United States Attorney Richard H. Stephens announced today that Robert Elder Dais of Plano, Texas, formerly a high-ranking executive (Assistant Regional Commissioner for Examination for the Internal Revenue Service’s (IRS) Southwest Region in Dallas and Assistant District Director for the IRS in New Orleans, Louisiana) for the IRS, pled guilty today in federal court to obstructing or impeding the due administration of the Internal Revenue Laws of the United States, in violation of Title 26, United States Code, Section 7212(a). Dais, age 63, faces a maximum term of imprisonment of three years and a $250,000 fine. Sentencing has been set for June 5, 2001.
Dais’ offense arose as a result of an IRS sting operation in which tax preparers were approached by a new client (actually an IRS undercover agent) and told that the "taxpayer" owed taxes to the IRS. In 1997 a client/undercover agent approached Dais, who was employed as a tax advisor in private practice at the time, and told Dais that he owed $81,000 in taxes to the IRS. The client/undercover agent told Dais that even though he had sufficient assets to pay the taxes owed, he did not want to pay them. Dais told the client/undercover agent that he could get out of paying all of the taxes owed by lying about his assets and submitting an "Offer in Compromise," a request to the IRS suggesting that the tax liability be settled by IRS accepting a lesser amount than the full amount of taxes owed.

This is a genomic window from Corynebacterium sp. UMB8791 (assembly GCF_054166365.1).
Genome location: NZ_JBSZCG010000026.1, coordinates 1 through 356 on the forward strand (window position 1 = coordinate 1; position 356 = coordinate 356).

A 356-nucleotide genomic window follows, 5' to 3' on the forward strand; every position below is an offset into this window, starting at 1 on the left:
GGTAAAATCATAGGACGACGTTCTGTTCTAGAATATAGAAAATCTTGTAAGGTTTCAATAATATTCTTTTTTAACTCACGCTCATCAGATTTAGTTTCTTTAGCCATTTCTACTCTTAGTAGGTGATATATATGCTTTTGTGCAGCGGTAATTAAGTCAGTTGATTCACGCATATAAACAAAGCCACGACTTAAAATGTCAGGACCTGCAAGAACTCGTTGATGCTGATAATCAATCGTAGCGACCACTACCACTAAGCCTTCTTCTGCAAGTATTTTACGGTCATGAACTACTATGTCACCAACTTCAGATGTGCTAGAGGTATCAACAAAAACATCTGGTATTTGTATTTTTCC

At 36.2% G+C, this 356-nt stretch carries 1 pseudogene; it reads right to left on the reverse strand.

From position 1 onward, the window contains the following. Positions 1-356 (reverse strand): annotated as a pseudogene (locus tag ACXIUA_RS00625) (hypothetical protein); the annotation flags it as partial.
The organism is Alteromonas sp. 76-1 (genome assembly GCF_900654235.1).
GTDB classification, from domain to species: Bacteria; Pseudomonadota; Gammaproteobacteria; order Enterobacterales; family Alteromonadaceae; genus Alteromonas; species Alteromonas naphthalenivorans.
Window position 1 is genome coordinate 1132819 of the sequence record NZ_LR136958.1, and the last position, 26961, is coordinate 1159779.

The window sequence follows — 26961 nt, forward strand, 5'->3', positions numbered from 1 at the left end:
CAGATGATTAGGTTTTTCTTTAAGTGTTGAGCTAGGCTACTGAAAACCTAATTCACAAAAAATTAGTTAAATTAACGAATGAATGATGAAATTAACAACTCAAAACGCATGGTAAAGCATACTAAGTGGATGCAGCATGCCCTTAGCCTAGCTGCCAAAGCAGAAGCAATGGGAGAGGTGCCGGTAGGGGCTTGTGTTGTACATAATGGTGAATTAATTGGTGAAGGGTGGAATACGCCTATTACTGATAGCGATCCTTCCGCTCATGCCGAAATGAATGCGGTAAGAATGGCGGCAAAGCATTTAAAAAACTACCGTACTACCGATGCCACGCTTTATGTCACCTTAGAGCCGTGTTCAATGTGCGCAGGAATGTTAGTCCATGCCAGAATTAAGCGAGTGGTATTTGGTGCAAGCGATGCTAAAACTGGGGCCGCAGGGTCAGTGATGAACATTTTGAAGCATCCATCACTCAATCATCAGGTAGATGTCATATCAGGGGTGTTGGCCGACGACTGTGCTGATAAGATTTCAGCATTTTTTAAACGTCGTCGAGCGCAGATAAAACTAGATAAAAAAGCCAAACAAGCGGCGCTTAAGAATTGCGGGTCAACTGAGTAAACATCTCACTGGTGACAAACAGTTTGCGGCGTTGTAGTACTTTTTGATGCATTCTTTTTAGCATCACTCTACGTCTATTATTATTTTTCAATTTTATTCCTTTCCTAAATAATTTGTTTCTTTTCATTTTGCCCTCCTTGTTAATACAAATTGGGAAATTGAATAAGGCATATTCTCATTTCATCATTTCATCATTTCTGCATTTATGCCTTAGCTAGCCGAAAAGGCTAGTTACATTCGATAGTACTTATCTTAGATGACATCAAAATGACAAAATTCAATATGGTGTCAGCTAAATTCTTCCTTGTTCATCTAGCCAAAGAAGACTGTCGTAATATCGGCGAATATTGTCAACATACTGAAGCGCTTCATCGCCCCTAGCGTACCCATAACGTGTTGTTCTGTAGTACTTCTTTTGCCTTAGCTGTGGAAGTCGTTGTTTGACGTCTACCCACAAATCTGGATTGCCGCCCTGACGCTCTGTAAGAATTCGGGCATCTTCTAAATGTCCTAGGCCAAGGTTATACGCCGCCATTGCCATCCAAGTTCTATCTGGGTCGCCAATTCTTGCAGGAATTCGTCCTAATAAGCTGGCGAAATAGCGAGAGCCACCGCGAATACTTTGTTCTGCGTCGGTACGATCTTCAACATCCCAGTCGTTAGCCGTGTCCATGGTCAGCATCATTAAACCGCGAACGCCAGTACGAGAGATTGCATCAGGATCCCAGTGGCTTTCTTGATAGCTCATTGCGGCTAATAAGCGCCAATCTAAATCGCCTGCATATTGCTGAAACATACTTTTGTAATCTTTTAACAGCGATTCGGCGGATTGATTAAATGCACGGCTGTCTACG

Dais completed and submitted this written Offer in Compromise to the IRS on behalf of his client/undercover agent. In papers filed as part of his guilty plea, Dais admitted that at the time he submitted this Offer in Compromise to the IRS, he knew that the information he submitted was incorrect, concealed assets owned by his client/undercover agent, and that the omission of those assets would have a material impact on the willingness of the IRS to accept the Offer in Compromise. Dais also admitted that by preparing and submitting the Offer in Compromise containing the false information to the IRS, as well as by providing false follow-up oral information to the IRS, he acted corruptly in that he hoped to gain an unlawful advantage for his taxpayer client, in connection with an offer to compromise civil or criminal tax liability.
United States Attorney Stephens praised the exemplary investigative work of the United States Internal Revenue Service, Criminal Investigation. Assistant United States Attorney Phillip C. Umphres is prosecuting the case.
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